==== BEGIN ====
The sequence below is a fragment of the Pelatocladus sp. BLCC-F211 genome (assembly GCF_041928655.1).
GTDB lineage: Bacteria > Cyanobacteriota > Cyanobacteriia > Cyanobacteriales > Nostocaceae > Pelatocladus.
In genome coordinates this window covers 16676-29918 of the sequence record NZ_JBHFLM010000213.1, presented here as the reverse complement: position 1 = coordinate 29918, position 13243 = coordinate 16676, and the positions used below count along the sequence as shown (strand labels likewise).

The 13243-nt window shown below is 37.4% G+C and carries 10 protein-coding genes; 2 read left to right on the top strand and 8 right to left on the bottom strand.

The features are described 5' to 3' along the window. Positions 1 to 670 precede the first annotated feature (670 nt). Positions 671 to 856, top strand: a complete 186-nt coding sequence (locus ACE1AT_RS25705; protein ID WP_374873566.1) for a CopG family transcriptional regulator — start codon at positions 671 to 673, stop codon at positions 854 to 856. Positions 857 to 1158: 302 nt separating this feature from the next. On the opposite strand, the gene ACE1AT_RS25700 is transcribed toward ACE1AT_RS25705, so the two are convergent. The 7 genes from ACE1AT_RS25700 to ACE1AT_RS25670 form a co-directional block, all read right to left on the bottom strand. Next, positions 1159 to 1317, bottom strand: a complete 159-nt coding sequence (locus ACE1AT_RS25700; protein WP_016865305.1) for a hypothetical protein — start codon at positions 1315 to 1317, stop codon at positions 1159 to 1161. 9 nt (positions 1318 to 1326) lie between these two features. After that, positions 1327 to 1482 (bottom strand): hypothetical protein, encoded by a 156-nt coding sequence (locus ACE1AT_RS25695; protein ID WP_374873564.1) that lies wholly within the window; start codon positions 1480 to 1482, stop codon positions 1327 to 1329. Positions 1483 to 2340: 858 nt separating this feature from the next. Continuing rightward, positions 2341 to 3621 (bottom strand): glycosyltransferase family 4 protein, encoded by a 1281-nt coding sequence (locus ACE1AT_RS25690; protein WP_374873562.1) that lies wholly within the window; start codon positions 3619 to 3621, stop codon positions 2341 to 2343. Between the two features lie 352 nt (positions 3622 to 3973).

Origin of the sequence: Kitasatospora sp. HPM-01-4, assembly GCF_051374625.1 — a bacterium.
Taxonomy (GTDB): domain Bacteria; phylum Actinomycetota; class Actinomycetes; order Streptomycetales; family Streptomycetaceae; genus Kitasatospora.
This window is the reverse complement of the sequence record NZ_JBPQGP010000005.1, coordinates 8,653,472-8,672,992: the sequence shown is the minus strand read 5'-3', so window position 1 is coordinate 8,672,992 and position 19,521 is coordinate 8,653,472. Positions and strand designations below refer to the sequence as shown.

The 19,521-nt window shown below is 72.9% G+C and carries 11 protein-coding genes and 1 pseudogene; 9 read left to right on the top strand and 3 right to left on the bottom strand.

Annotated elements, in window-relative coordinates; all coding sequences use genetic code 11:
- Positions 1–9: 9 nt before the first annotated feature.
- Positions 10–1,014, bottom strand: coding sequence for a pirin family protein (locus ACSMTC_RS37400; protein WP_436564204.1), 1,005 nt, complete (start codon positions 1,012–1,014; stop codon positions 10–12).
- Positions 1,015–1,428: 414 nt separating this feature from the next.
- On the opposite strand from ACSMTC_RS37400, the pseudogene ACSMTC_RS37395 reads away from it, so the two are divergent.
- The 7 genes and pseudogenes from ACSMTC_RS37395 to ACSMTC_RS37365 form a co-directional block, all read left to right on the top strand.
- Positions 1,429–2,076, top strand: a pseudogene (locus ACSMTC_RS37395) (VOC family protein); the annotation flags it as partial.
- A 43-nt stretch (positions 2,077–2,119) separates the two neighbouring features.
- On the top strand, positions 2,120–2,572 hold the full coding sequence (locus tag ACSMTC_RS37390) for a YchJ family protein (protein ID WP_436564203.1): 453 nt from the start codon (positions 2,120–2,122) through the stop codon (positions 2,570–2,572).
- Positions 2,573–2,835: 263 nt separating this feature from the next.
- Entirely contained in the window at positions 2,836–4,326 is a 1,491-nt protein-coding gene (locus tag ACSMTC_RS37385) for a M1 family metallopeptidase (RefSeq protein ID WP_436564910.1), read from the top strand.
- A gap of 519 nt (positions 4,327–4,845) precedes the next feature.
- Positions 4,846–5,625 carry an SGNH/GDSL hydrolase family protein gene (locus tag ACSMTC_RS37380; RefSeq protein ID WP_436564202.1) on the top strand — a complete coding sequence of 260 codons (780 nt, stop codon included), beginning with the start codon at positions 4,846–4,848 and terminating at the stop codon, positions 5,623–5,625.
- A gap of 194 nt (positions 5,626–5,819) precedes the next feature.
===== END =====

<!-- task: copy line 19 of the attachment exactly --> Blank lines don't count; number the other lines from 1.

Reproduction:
- Positions 2,573–2,835: 263 nt separating this feature from the next.